These Halloween Urban Legends Are Actually True — Or At Least Have Their Roots In Fact
The nice thing about urban legends is right in the name: Urban legends. You may shiver while they're told by the fire and spend hours lying awake after coming across one you haven't heard before, but in the end, most are (fortunately) fiction. On the other hand, that just makes the true urban legends even scarier, and sometimes a little harder to enjoy, once you know they've actually happened. This is particularly true when it comes to stories involving one of your favorite holidays — in this case, Halloween.
Urban legends are often used as morality tales to scare children and adolescents — especially teenage girls — into behaving. Usually, the protagonists come to a grisly end that serves as a warning: The high school sweethearts who are creatively murdered while necking in the woods, the distracted babysitter who lets her charges get creatively murdered while she watches TV, the driver who is creatively murdered after not checking the backseat — you get the idea. (There's a lot of creative murdering in urban legends.) Considering its association with general mayhem, you'd think that Halloween would be the center of all kinds of morality tales, but there aren't actually all that many Halloween urban legends out there. Perhaps everyone is too busy retelling the classics to come up with new ones.
That being said, there's still plenty of fodder if you're looking to creep yourself out. I've already written about the Halloween legends that turn out to be false, but others are actually true — and one, oddly enough, actually managed to make both lists. Here are four real Halloween legends to bust out next time you're sitting around a fire at night.
The Legend: In an attempt to scare his friends for Halloween, a young man pretends to hang himself. The noose accidentally tightens and actually hangs him, sometimes in front of other people. In other versions, the victim is a worker at a haunted house whose harness fails, with the same result.
The Reality: This probably should come as a surprise, but pretending to hang yourself is ridiculously dangerous, and the number of accidental hanging deaths that have actually happened proves it. According to Snopes, the closest fit to the urban legend was in 1990, when a teenager working at a Halloween hayride died while performing a fake hanging stunt. About a month later, another teenager died similarly during a gallows scene at a Halloween party.
The Candy Man
The Legend: Trick-or-treaters fall ill after consuming Halloween candy. When police investigate, they find that the candy has been poisoned.
The Reality: First, it's important to note that Halloween sadism isn't actually real. To date, nobody has poisoned random children's Halloween candy for the fun of it, despite several national panics; it's all pretty much exclusively turned out to be a hoax. That being said, there was someone nicknamed the Candy Man after poisoning his son's Halloween candy. In 1974, Ronald O'Bryan laced his son Timothy's candy with cyanide as part of a life insurance scheme. He was caught, tried, and convicted; he was executed by lethal injection in 1984. It's not the same thing as a sadistic stranger murdering an entire neighborhood of kids, but O'Bryan could have inspired the legend.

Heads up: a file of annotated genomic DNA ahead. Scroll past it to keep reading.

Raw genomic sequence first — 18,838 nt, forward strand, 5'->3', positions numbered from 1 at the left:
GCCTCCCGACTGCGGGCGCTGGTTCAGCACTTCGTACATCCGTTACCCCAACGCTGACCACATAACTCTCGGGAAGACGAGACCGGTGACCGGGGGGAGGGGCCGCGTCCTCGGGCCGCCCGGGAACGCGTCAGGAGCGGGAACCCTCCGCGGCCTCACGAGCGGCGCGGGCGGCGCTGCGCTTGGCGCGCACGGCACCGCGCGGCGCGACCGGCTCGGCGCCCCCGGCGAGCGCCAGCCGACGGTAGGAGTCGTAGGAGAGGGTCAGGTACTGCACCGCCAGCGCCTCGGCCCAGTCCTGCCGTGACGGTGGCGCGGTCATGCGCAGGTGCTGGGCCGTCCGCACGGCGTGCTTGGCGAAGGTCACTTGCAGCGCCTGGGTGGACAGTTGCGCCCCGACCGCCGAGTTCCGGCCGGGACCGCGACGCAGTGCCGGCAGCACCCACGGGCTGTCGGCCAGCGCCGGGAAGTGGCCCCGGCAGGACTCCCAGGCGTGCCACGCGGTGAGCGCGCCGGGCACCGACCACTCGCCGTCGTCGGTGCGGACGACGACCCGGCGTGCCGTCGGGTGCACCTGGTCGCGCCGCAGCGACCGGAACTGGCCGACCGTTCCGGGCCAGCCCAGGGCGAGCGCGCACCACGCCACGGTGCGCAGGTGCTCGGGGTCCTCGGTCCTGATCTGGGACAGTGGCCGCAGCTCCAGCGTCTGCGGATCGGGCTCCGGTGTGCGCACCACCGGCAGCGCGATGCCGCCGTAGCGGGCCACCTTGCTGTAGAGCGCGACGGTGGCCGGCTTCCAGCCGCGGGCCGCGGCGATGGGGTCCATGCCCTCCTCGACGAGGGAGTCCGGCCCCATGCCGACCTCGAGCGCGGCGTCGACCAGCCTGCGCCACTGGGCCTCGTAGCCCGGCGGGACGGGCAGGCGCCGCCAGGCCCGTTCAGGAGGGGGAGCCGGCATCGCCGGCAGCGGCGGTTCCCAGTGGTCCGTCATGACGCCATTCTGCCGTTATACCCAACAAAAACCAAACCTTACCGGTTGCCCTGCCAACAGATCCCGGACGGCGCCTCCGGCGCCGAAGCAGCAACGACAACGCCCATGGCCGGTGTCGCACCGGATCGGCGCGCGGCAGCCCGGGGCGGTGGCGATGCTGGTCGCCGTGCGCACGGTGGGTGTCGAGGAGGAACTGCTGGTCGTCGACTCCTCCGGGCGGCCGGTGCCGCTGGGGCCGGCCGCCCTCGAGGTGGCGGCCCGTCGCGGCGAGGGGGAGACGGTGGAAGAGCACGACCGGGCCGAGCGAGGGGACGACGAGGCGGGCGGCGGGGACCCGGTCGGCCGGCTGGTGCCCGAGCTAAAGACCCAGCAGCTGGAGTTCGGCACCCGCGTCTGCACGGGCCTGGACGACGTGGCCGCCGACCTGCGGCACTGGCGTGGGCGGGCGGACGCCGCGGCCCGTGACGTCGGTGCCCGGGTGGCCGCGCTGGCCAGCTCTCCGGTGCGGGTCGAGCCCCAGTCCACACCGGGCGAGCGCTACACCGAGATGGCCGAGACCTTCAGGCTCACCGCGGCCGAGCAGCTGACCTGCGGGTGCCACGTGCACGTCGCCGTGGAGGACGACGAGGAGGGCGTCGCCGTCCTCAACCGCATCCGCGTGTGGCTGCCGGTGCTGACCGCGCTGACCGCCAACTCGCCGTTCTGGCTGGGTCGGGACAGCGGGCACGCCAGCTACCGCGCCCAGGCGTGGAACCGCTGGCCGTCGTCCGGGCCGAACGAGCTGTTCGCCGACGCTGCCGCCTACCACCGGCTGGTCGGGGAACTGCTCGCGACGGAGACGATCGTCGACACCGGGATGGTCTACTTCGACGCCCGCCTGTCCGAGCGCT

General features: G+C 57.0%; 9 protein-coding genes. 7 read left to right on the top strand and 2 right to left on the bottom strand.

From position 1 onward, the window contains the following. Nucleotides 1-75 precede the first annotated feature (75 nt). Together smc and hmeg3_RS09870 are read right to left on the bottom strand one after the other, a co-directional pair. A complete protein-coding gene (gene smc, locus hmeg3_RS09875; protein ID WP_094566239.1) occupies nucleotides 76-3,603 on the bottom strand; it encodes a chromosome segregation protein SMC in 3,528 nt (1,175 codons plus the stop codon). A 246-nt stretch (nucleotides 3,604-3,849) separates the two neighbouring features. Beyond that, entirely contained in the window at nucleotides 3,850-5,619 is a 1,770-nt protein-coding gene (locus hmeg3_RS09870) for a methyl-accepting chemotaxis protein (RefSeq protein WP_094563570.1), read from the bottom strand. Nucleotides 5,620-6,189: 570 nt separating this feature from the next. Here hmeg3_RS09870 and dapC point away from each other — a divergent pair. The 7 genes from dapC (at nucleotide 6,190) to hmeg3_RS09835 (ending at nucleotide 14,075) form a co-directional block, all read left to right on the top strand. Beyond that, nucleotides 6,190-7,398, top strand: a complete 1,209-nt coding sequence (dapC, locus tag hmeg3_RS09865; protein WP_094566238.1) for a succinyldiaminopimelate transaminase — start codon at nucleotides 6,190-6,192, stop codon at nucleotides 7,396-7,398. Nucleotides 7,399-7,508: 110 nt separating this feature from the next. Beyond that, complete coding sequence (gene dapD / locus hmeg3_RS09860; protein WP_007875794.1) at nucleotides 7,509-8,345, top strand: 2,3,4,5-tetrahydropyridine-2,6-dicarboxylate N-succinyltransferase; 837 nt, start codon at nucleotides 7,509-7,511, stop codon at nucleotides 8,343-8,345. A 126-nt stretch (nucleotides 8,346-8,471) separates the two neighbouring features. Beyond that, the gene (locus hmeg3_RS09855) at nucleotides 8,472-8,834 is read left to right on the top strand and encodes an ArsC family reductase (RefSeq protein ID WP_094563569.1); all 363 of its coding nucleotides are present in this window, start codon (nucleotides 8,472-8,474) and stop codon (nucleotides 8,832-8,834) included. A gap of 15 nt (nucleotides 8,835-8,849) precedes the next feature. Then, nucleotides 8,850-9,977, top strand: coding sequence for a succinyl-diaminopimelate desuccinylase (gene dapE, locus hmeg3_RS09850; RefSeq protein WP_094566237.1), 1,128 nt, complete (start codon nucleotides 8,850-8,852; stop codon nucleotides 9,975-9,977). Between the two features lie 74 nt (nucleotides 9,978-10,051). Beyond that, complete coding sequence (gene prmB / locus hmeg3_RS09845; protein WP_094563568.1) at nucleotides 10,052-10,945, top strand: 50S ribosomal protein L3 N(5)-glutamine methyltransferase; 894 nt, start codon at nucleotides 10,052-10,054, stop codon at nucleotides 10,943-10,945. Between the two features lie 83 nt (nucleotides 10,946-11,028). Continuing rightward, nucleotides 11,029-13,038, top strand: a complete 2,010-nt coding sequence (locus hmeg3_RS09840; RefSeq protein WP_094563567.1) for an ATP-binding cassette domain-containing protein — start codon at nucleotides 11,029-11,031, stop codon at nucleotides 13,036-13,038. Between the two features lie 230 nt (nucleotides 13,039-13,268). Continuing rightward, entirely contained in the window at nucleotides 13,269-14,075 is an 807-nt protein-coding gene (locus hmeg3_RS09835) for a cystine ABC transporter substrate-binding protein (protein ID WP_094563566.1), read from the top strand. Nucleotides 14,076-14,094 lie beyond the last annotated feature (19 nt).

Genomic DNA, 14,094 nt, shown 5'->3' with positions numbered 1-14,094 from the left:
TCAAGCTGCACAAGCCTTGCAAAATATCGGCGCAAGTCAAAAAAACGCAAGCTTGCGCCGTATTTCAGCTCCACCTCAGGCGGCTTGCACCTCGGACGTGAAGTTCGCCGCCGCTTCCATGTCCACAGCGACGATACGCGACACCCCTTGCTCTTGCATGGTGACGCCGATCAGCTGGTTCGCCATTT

The Legend: In the most common legend, a babysitter has put the children to bed when she notices a disturbing clown statue in the corner of the bedroom. She goes downstairs to call the parents, asking whether they mind if she watches television downstairs because of the statue (which understandably creeps her out). The parents tell her to grab the children and run — they don't own a clown statue.
The Reality: The original legend isn't specific to Halloween, but I'm going to go ahead and call this one a Halloween myth because it's happening right now, just in time for the Halloween season. Beginning around the end of September, people across the world have been reporting sightings of creepy clowns staring at children or beckoning to them. To be fair, the clowns haven't actually hurt anyone, and it's likely just a series of escalating pranks causing people to panic. But the hallmarks of the legend are there: A sinister-looking clown that targets children.
The Legend: Sometimes told in conjunction with the "accidental hanging" legend discussed above, this legend tells the tale of someone who dies around Halloween. Although their body is left in the open, it's assumed to be a Halloween decoration until several weeks into November, when nobody has taken it down yet.
The Reality: Halloween decorations can get astonishingly realistic, so it's not exactly a surprise that people mistake dead bodies for seasonal decor more often than you'd think. In 2009, the body of an elderly man was left on his balcony for days after dying by suicide because the neighbors thought he was a Halloween dummy. Similarly, a woman's body found by a fence in Ohio was ignored by at least one person who thought it was a Halloween joke.
Really makes you want to stay in this Halloween, doesn't it?